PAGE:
Perhaps you’re now sitting on a lot of unrealized capital gains — from an equity investment, stock grants, or real estate. A relatively new strategy for deferring and lowering capital gains taxes is to sell and reinvest the gains in a designated Opportunity Zone, one of thousands of low-income areas across the US, as established by the 2017 tax law.
This can be a win-win: lowering your tax bill while helping to revitalize a low-income neighborhood (there are 22 Opportunity Zones in King County alone). But there remain many pitfalls and misinformation out there about how to invest, so I thought I would share how we’re focusing our due diligence so our clients can make the most of this new opportunity.
To invest in Opportunity Zones, you must do so through what is known as a Qualified Opportunity Fund (QOF). Our position here at LNWM is that QOFs can work well for some clients. But certainly not all. A great deal depends on individual finances, time horizon (this should be money you can afford to lock up for at least 10 years), and the specific QOF through which you invest. We cannot emphasize that enough.
In many of the more promising Opportunity Zones close in to thriving cities, such as Seattle’s Pioneer Square, prices have already risen by what we estimate to be 10% or more to reflect increased demand. The QOF must be capable of investing wisely and making sure the numbers pencil out in terms of return and the risk involved, not just good at raising capital. Fees must be reasonable. And also meeting all the regulations and deadlines.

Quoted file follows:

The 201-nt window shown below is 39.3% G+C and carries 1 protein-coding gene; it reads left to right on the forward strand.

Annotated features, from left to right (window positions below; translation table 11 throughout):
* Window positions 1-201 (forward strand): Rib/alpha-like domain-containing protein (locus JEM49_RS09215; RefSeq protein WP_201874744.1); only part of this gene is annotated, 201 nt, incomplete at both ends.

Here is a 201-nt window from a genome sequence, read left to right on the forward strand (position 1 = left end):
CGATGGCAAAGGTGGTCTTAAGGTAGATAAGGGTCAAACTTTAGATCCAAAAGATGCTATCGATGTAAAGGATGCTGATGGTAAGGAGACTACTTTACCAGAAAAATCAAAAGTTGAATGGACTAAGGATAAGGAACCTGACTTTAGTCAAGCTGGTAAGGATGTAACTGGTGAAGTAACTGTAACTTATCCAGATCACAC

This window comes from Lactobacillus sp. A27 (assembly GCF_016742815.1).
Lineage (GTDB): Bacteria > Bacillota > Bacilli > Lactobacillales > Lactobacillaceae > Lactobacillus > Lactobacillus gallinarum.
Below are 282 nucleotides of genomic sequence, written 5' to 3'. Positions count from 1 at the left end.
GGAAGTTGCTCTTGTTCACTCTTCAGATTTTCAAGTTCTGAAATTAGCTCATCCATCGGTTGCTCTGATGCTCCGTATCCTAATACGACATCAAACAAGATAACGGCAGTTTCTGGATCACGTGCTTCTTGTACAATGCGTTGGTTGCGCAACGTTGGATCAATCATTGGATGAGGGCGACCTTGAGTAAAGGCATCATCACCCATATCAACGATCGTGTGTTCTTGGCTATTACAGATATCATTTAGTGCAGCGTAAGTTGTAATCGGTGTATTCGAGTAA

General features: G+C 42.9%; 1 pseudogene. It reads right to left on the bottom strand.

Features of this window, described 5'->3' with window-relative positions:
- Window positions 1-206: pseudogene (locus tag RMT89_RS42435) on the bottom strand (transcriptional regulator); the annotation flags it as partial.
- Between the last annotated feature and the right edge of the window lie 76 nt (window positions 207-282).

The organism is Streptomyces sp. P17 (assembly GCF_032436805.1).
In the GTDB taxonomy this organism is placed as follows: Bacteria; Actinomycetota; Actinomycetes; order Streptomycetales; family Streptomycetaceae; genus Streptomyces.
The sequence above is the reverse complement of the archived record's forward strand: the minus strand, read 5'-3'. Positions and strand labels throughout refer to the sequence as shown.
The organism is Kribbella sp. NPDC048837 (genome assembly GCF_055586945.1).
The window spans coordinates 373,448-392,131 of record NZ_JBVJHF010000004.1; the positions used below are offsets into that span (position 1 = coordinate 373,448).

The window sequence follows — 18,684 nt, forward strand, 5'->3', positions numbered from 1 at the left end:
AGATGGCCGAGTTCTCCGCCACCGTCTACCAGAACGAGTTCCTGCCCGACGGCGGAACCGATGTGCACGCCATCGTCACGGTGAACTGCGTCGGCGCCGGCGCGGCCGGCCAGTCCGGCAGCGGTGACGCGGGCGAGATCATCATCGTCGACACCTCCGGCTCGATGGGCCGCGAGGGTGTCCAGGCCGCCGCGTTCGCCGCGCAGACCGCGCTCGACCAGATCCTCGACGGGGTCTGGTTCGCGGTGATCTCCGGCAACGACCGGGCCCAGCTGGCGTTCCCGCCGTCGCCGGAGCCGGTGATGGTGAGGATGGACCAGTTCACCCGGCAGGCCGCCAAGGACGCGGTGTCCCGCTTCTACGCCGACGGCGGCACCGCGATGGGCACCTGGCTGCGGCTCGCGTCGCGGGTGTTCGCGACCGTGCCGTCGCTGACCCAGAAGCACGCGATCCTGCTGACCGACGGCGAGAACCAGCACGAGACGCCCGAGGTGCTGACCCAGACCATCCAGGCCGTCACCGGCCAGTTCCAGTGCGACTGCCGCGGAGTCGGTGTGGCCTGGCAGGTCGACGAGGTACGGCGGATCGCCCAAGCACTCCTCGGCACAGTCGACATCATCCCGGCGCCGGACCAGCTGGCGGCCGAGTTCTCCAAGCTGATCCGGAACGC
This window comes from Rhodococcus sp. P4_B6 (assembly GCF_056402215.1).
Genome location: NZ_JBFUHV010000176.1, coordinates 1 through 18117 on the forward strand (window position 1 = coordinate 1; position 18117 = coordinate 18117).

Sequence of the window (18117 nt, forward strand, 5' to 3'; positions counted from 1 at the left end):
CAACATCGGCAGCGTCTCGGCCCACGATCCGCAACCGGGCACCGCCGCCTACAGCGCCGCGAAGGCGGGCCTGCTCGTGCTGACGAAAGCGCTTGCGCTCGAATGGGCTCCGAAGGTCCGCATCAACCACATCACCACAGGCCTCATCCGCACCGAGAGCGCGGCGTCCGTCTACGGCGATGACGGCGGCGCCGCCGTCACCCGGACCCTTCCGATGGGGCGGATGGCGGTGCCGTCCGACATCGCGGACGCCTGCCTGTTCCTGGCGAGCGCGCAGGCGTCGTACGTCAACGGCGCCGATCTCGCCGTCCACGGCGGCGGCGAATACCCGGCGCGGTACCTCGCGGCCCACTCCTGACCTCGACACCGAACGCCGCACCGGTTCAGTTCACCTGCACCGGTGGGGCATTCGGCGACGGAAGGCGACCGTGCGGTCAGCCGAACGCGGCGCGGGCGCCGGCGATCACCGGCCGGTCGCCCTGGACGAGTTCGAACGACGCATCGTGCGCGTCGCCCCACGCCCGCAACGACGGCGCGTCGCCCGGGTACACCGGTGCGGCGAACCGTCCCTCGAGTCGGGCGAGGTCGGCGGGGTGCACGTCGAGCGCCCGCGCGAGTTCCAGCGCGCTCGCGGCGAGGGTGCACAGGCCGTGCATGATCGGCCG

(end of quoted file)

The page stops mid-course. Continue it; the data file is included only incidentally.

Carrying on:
Below are the key things we are looking for in the management of QOFs we have already invested with, as well as future investments:
QOF Management: 5 Rules of Engagement
#1. Strong project development expertise
#2. High degree of knowledge/compliance about Opportunity Zone laws and regulations
— Has hired outside counsel, Big Four accounting firms to ensure compliance with regulations and understanding of current IRS guidance
#3. High level of personal investment in the QOF
#4. Promising demographics in the areas of investment
–No tertiary markets
–Focus on growing population centers (i.e. Austin, Seattle, Portland)
#5. Most Important: The investment must pencil out on a standalone basis (no tax savings included).
Another thing we point out to clients is that there are other ways to defer capital gains taxes, such as a Section 1031 real estate exchange or establishing a trust. An easy option: simply hold on to the assets, so that your heirs can inherit them at market prices (a “step-up in cost basis”), significantly lowering their capital gains taxes when they sell. By contrast, deferred gains invested in a QOF do not get a step-up in cost basis should the investor pass away. His/her heirs will report the same gain as the investor would have reported.
For more, read our paper Opportunity Zones: The Promise and the Pitfalls.
One of the Opportunity Zone ventures we have invested in: Canton Lofts in Seattle’s Pioneer Square, recently featured in The Seattle Times.